Doing so, I now have two subclasses of the Model and Object for OBJ and MD5:
Model: OBJModel and MD5Model
Object: OBJObject and MD5Object

This is my current setup, but I want to switch to the COLLADA format for easier loading. If I switch to this format, I'm thinking of storing all my model data in one Model/Mesh/Vertex class, and use one Object class to load it. If it's a dynamic object, I'll have pointers to animation data, and have an animation flag in the model format. All my skinning is done on the CPU right now since my target's GPU isn't ready for GPU skinning.

[color=#1C2837][size=2]
I agree with that, but my game is targeted for iOS platforms where I've been told that interleaved vertex are much faster. I can cram the data into an interleaved buffer of unsigned chars, then ship it to the static VBO for static models... By the way, when a VBO is created, the vertex arrays can be deleted, right?

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The way I handle data is that anything static is static, and anything animated is dynamic. This way it doesn’t matter what the source of the data is. Anything with no joint weights is static, period.
I have only one format, which is custom, but if I wanted to directly load another format, it would only require a new loading routine, not a new model class.

Again, using only one vertex buffer is a valid approach, but it may give you headaches.

Yes you can delete the source vertex buffer after you make a VBO out of it.


L. Spiro

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The way I handle data is that anything static is static, and anything animated is dynamic. This way it doesn’t matter what the source of the data is. Anything with no joint weights is static, period.
I have only one format, which is custom, but if I wanted to directly load another format, it would only require a new loading routine, not a new model class.

Again, using only one vertex buffer is a valid approach, but it may give you headaches.

Yes you can delete the source vertex buffer after you make a VBO out of it.


L. Spiro


Do you perform your skinning on the GPU? Since I'm going for iOS devices, GPU skinning isn't a very good option from personal experience.

When I started implementing VBOs for my static geometry, it seems like I get an exception whenever I release my vertex from main memory. Here's what I'm doing:

void OBJMesh::CompileBuffers()
{
// generate the VBO
glGenBuffers(1, &vbo);
glBindBuffer(GL_ARRAY_BUFFER, vbo);
glBufferData(GL_ARRAY_BUFFER, sizeof(ModelVertex) * numVertices, (void*)vertices, GL_STATIC_DRAW);

// generate the IBO
glGenBuffers(1, &ibo);
glBindBuffer(GL_ELEMENT_ARRAY_BUFFER, ibo);
glBufferData(GL_ELEMENT_ARRAY_BUFFER, sizeof(unsigned long)*numIndices, (void*)indices, GL_STATIC_DRAW);
//ReleaseVertexData(); // release the vertex data (THIS CAUSES A CRASH WHEN DRAWING)

// use regular data for buffering
glBindBuffer(GL_ARRAY_BUFFER, 0);
glBindBuffer(GL_ELEMENT_ARRAY_BUFFER, 0);
}



ReleaseVertexData() is commented since it releases the vertex data that's generated during load-time. Uncommenting it will release the vertex data, but crash the game when it tries to draw something.

Here's a stripped-down version of my rendering code:

// draw each mesh in the model

OBJMesh *objMesh = NULL;

for(int i=0;i<model->GetNumMeshes();i++)

{

// make sure the mesh exists
objMesh = (OBJMesh*)model->GetMesh(i);
if(!objMesh || !objMesh->GetMaterial()) continue;
glBindBuffer(GL_ARRAY_BUFFER, objMesh->GetVBO());
glBindBuffer(GL_ELEMENT_ARRAY_BUFFER, objMesh->GetIBO());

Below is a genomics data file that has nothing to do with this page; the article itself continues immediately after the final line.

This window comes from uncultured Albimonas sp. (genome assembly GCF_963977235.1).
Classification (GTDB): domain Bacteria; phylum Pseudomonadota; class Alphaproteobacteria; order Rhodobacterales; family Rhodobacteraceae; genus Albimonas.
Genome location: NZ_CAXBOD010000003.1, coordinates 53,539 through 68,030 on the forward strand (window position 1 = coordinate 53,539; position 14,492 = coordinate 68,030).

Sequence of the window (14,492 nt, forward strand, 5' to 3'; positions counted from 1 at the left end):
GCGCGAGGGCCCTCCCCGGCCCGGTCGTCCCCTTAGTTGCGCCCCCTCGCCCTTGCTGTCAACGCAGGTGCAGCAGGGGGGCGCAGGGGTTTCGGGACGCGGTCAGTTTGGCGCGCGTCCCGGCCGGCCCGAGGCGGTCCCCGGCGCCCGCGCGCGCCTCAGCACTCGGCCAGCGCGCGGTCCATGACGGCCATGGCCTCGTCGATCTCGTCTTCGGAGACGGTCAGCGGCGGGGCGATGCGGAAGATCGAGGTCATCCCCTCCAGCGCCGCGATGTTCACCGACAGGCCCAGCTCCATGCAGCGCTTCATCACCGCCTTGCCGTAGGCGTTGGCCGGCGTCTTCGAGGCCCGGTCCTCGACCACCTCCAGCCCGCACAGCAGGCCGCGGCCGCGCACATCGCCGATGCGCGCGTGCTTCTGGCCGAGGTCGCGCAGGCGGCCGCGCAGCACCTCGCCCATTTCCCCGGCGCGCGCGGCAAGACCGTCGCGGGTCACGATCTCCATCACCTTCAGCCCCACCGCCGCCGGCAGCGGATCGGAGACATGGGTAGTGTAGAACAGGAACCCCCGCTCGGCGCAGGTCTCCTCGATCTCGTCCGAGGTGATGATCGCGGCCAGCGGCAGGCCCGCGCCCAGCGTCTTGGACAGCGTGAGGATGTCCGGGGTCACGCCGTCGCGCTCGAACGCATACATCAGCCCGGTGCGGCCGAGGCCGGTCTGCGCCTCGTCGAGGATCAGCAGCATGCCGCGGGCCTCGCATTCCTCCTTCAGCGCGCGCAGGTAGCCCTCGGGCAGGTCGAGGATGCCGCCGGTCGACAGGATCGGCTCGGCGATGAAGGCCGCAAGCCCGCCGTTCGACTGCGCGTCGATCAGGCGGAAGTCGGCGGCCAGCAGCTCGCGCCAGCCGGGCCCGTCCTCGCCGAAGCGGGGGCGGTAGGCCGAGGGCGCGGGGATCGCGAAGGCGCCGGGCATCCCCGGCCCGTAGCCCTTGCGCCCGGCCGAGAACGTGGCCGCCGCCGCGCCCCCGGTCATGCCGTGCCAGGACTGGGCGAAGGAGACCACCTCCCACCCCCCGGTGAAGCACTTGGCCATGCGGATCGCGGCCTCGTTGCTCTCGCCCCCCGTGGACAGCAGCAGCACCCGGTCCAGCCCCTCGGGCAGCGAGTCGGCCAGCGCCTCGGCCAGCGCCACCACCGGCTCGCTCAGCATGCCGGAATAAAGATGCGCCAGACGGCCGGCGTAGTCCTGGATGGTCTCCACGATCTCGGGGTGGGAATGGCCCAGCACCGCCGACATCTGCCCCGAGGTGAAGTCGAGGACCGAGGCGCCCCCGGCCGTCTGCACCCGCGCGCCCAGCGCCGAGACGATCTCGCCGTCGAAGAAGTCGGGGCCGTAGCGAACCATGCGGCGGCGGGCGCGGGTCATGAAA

// upload the vertex data from the VBO/IBO based on
glVertexAttribPointer(GL_VERTEX_ATTRIB0, 3, GL_FLOAT, GL_FALSE, sizeof(ModelVertex), 0);
glVertexAttribPointer(GL_VERTEX_ATTRIB1, 2, GL_FLOAT, GL_FALSE, sizeof(ModelVertex), (void*)12);
glVertexAttribPointer(GL_VERTEX_ATTRIB2, 3, GL_FLOAT, GL_FALSE, sizeof(ModelVertex), (void*)20);
glVertexAttribPointer(GL_VERTEX_ATTRIB3, 3, GL_FLOAT, GL_FALSE, sizeof(ModelVertex), (void*)32);
glDrawElements(GL_TRIANGLES, objMesh->GetNumIndices(), GL_UNSIGNED_INT, NULL);
}


I removed some uniform and texture-setting code, but this is what I have.

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      The matrix that result from the multiplication of R and T (in that particular order) is send to my vertex shader as `r_Grid'.
      // spherify vec3 V = normalize((r_Grid * vec4(r_Vertex, 1.0)).xyz); gl_Position = r_ModelViewProjection * vec4(V, 1.0); The `r_ModelViewProjection' matrix is generated on the CPU in this manner.
      // No the most efficient way, but it works. glm::dmat4 Camera::getMatrix() { // Create the view matrix // Roll, Yaw and Pitch are all quaternions. glm::dmat4 View = glm::toMat4(Roll) * glm::toMat4(Pitch) * glm::toMat4(Yaw); // The model matrix is generated by translating in the oposite direction of the camera. glm::dmat4 Model = glm::translate(glm::dmat4(1.0), -Position); // Projection = glm::perspective(fovY, aspect, zNear, zFar); // zNear = 0.1, zFar = 1.0995116e12 return Projection * View * Model; } I managed to get rid of z-fighting by using a technique called Logarithmic Depth Buffer described in this article; it works amazingly well, no z-fighting at all, at least not visible.
      Each frame i'm rendering each node by sending the generated matrices this way.
      // set the r_ModelViewProjection uniform // Sneak in the mRadiusMatrix which is a matrix that contains the radius of my planet. Shader::setUniform(0, Camera::getInstance()->getMatrix() * mRadiusMatrix); // set the r_Grid matrix uniform i created earlier. Shader::setUniform(1, r_Grid); grid->render(); My planet's radius is around 6400000.0 units, absurdly large, but that's what i really want to achieve;
      Everything works well, the node's split and merge as you'd expect, however whenever i get close to the surface
      of the planet the rounding errors start to kick in giving me that lovely stairs effect.
      I've read that if i could render each grid relative to the camera i could get better precision on the surface, effectively
      getting rid of those rounding errors.
       
      My question is how can i achieve this relative to camera rendering in my scenario here?
      I know that i have to do most of the work on the CPU with double, and that's exactly what i'm doing.
      I only use double on the CPU side where i also do most of the matrix multiplications.
      As you can see from my vertex shader i only do the usual r_ModelViewProjection * (some vertex coords).
       
      Thank you for your suggestions!